Home || State-of-the-Art Dean
The George Washington University
Education 282: "Administration of College Student Development Programs"
Instructor: Dr. Billy Molasso
Fall 2007
By Nada M. Salem

LeadershipStrategic Planning Academic Administration Financing: Fundraising & BudgetingPolicy Interpretation & Development

A third set of Skills that the Dean of the School of Education Needs to Have in order to be a State-of-the-Art Dean is the Academic Administration Skills: s/he should have a successful record as an academic administrator in higher education, including


Topics for Interview Questions:

1. Job related training, experience, skills and qualifications
2. Education and licensing
3. Work history and responsibilities
4. Conviction of a crime other than minor traffic violations
5. Gaps in employment as noted on the application or resume
6. Whether the candidate is legally eligible to work in the United States
7. Whether a candidate can meet the work schedule
8. How their work experience to date and skills relate to the job for which they have applied.
9. Ask what contributions they feel they would make to the department, should they be hired.
10. Level of responsibility in their current job or a previous job.
11. What they believe to have been their most significant challenges and accomplishments in their current job or a previous job.
12. What their salary requirement would be for the position if selected as the final candidate and/or give the candidate, in general terms, a range within which the salary could fall.  You should, however, state clearly that the discussion is not a job offer or a guaranteed salary level if a job offer is extended at a later date.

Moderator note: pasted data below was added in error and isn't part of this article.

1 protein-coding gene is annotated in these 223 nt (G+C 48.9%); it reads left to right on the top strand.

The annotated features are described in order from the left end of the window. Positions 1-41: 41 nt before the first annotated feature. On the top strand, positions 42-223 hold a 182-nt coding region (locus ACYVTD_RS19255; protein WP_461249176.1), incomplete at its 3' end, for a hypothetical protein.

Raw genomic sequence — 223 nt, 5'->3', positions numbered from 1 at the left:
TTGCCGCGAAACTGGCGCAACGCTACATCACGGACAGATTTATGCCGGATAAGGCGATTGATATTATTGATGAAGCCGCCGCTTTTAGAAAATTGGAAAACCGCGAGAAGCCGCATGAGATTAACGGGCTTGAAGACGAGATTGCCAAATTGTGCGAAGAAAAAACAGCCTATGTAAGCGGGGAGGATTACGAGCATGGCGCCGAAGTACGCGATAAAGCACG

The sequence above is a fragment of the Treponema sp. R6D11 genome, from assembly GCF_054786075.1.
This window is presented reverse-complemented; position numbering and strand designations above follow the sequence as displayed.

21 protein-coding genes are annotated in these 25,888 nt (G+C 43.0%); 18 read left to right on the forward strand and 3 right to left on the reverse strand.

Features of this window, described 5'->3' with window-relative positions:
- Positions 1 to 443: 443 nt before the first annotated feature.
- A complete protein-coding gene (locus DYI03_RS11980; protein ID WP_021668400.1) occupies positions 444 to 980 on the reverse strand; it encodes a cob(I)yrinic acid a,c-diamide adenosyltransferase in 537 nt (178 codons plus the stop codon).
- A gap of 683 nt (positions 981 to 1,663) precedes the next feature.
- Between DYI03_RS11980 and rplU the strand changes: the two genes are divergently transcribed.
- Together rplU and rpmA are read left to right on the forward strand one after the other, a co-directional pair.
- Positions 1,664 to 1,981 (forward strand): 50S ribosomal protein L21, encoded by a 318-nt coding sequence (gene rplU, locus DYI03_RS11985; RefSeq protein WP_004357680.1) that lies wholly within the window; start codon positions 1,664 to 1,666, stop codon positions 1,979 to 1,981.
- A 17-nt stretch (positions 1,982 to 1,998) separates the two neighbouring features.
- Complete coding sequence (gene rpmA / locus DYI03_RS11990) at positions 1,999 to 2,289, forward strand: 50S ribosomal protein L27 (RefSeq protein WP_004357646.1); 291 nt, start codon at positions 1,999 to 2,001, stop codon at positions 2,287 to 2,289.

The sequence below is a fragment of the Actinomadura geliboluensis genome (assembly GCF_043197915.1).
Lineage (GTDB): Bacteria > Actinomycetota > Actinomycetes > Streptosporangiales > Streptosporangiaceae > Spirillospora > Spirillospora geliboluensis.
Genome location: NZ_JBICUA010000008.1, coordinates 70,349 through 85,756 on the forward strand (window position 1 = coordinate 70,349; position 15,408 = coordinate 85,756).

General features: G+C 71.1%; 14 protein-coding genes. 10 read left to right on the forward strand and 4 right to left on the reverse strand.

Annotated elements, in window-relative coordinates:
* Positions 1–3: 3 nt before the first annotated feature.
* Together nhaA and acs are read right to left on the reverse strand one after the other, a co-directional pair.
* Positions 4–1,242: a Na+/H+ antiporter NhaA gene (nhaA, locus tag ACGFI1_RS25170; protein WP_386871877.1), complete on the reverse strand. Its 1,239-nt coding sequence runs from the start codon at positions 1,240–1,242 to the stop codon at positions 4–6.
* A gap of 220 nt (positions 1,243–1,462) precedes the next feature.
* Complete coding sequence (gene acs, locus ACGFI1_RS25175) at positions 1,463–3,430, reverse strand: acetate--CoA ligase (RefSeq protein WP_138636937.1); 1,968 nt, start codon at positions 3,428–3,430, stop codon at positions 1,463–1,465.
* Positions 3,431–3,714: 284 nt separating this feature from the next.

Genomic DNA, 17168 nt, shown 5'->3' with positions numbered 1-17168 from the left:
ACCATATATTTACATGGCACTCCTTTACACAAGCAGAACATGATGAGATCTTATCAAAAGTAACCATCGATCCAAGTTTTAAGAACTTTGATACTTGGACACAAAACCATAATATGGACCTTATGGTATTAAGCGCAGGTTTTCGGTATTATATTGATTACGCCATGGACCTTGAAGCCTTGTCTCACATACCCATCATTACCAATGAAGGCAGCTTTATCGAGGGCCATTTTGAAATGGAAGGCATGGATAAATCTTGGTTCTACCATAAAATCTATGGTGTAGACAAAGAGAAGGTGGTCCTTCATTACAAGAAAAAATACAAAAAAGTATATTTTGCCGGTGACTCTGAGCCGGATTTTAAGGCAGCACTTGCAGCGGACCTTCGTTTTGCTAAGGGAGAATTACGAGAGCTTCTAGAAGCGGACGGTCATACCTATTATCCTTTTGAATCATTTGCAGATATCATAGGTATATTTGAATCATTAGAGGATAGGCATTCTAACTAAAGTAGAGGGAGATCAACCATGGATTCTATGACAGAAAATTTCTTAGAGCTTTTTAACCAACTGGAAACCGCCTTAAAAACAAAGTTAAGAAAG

13. Suggest that the candidate review the benefits information available on the HRS web site and provide the candidate with the phone number for the Benefit Services Division if they have any questions.
14. Ask if they have any questions about the job.

Subjects That May Not Be Addressed In Employment Interviews

1. Age
2. Alcohol or Drug Use
3. Birthplace
4. Citizenship
5. Marital status and family status [For example, questions concerning the number of children a candidate has, child care arrangements, or whether the candidate intends to have children.]
6. Arrest record
7. Sexual preference
8. Religious or political affiliations
9. National origin [Lineage, ancestry, descent, mother tongue, including national origin of parents.]
10. Frequency of change of address
11. Personal lifestyle [For example, questions concerning candidate's living arrangements.]
12. How ability to write or speak a foreign language was acquired
13. Credit history or status of personal finances
14. General health, or physical or mental disabilities]
15. Worker's compensation claims made in the past
16. Personal appearance

Employment Interviewing Guidelines


In his bestseller titled "Good to Great," Jim Collins (2001) covers the best practices to adopt when hiring:

1- When in doubt, don't hire... keep looking
2- When you know you need to make a people change, act!
3- Put your best people on your biggest opportunities, not your biggest problems. (You need to have inventoried opportunities and problems)

Turn problems into opportunities... How can solving the problem create a bigger opportunity?

Assigning Work:

Delegate... Delegate...Delegate!

Appraising Performance:

"The term performance appraisal has been called by many names, including performance review, performance evaluation, personnel rating, merit rating, employee appraisal or employee evaluation.